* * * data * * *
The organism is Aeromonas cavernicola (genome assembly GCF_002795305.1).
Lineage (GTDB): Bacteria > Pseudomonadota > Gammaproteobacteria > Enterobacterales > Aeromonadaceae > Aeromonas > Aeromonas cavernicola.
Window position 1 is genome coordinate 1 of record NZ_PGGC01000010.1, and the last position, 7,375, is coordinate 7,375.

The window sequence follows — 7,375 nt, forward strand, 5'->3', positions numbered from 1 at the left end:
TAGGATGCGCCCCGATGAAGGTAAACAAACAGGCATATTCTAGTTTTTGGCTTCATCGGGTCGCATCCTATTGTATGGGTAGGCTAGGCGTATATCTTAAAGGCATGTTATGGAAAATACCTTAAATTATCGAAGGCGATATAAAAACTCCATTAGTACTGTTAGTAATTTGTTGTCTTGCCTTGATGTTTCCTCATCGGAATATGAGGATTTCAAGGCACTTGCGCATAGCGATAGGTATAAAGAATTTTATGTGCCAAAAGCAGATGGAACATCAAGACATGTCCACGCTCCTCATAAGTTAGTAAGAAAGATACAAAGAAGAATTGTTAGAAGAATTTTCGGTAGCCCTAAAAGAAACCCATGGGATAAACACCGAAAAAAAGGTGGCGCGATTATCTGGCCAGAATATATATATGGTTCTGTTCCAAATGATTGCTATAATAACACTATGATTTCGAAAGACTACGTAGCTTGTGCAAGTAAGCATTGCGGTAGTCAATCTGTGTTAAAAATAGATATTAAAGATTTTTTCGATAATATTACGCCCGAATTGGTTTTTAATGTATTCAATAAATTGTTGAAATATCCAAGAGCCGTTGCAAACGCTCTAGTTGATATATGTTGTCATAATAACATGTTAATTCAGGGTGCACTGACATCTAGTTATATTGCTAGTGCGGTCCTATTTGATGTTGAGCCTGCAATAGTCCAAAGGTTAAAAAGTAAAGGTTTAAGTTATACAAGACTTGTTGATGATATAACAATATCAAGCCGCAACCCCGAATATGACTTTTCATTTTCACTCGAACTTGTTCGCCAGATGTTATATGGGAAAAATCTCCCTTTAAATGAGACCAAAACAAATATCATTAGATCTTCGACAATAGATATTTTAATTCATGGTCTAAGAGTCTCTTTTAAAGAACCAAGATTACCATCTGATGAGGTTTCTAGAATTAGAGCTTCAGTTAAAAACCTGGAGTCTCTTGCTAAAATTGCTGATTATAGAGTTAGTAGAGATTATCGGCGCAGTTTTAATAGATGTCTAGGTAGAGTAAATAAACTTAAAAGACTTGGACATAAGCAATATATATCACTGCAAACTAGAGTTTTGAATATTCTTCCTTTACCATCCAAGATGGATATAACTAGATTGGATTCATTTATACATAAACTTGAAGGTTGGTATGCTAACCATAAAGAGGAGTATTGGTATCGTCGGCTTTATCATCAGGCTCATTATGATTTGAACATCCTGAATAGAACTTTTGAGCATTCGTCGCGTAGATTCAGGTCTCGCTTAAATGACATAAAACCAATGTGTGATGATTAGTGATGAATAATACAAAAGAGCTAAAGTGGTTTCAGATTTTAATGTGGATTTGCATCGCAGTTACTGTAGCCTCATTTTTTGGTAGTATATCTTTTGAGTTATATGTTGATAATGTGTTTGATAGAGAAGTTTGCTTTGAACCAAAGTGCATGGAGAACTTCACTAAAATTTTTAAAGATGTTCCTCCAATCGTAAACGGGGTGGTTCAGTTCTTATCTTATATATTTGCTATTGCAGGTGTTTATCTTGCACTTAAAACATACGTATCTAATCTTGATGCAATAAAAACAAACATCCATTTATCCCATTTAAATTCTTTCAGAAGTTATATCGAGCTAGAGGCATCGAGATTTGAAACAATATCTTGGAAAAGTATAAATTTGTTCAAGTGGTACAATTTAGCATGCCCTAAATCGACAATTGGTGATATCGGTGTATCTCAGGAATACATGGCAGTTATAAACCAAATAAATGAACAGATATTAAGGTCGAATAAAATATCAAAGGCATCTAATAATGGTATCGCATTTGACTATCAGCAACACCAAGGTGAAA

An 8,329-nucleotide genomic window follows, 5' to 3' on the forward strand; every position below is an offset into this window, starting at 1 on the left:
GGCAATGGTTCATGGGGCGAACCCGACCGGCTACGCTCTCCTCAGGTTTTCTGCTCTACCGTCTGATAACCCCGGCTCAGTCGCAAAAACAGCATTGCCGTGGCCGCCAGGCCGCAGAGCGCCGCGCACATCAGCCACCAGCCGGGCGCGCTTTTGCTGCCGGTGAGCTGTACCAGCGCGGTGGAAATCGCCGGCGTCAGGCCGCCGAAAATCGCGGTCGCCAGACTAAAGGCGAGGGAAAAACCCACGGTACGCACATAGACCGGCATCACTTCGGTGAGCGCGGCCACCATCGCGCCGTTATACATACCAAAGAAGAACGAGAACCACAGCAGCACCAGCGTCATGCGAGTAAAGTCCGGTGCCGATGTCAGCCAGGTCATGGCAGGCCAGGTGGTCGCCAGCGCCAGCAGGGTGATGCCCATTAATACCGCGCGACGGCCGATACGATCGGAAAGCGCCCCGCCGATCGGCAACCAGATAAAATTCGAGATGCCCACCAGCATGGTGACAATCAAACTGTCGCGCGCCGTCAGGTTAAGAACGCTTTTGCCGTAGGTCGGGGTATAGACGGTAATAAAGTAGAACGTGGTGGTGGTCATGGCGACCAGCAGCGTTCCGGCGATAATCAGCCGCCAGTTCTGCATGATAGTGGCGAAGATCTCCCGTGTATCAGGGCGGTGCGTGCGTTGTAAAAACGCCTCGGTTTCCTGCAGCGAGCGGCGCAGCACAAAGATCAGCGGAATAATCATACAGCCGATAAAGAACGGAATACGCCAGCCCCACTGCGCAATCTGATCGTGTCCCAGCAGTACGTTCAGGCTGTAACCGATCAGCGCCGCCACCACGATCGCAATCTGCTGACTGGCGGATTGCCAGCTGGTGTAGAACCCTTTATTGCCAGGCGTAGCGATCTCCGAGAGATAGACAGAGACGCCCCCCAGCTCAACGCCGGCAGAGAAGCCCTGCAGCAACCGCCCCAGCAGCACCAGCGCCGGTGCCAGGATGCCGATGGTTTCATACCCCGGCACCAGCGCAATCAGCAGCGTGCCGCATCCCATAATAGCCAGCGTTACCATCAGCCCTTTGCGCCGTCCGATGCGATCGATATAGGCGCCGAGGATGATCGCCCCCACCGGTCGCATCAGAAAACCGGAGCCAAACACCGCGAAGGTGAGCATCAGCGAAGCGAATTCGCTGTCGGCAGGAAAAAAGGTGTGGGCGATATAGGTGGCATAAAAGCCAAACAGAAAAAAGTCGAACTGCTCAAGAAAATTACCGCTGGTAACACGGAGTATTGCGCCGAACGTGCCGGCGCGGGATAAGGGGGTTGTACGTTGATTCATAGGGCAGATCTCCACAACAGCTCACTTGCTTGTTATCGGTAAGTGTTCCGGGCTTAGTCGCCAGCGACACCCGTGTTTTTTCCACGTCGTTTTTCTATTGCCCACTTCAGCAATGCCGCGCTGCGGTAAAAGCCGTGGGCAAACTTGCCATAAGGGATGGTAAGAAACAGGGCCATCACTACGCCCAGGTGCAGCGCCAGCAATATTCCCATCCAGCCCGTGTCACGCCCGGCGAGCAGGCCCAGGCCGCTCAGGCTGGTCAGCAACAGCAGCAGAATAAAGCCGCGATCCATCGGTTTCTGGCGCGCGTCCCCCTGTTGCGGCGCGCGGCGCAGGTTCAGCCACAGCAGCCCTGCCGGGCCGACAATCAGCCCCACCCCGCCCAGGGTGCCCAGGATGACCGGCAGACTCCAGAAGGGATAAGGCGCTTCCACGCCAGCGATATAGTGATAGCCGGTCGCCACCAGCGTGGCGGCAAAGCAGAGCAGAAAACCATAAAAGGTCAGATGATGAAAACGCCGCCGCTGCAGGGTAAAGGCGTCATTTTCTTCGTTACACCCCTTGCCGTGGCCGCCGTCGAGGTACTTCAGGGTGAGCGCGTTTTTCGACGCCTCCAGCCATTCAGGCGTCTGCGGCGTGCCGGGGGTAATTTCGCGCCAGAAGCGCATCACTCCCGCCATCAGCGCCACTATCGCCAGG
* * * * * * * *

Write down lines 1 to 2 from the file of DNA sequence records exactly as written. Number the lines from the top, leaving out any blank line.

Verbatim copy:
The organism is Aeromonas cavernicola (genome assembly GCF_002795305.1).
Lineage (GTDB): Bacteria > Pseudomonadota > Gammaproteobacteria > Enterobacterales > Aeromonadaceae > Aeromonas > Aeromonas cavernicola.